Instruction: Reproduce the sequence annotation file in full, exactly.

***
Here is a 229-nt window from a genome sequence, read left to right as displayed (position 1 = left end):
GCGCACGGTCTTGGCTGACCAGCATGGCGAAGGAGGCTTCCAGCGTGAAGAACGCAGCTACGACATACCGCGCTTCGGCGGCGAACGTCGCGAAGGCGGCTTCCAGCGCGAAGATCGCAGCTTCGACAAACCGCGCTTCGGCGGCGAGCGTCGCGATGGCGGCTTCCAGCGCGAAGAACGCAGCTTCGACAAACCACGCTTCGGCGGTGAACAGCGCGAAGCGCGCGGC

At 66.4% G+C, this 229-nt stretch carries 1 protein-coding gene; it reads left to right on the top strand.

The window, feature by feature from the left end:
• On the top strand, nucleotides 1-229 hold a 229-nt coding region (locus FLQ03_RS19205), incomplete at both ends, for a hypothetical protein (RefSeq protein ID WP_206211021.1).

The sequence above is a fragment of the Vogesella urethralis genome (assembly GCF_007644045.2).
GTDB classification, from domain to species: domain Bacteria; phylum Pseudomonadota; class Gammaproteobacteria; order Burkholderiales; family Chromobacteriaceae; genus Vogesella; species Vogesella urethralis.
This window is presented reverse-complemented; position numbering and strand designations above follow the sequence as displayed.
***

Here is a 229-nt window from a genome sequence, read left to right as displayed (position 1 = left end):
GCGCACGGTCTTGGCTGACCAGCATGGCGAAGGAGGCTTCCAGCGTGAAGAACGCAGCTACGACATACCGCGCTTCGGCGGCGAACGTCGCGAAGGCGGCTTCCAGCGCGAAGATCGCAGCTTCGACAAACCGCGCTTCGGCGGCGAGCGTCGCGATGGCGGCTTCCAGCGCGAAGAACGCAGCTTCGACAAACCACGCTTCGGCGGTGAACAGCGCGAAGCGCGCGGC

At 66.4% G+C, this 229-nt stretch carries 1 protein-coding gene; it reads left to right on the top strand.

The window, feature by feature from the left end:
• On the top strand, nucleotides 1-229 hold a 229-nt coding region (locus FLQ03_RS19205), incomplete at both ends, for a hypothetical protein (RefSeq protein ID WP_206211021.1).

The sequence above is a fragment of the Vogesella urethralis genome (assembly GCF_007644045.2).
GTDB classification, from domain to species: domain Bacteria; phylum Pseudomonadota; class Gammaproteobacteria; order Burkholderiales; family Chromobacteriaceae; genus Vogesella; species Vogesella urethralis.
This window is presented reverse-complemented; position numbering and strand designations above follow the sequence as displayed.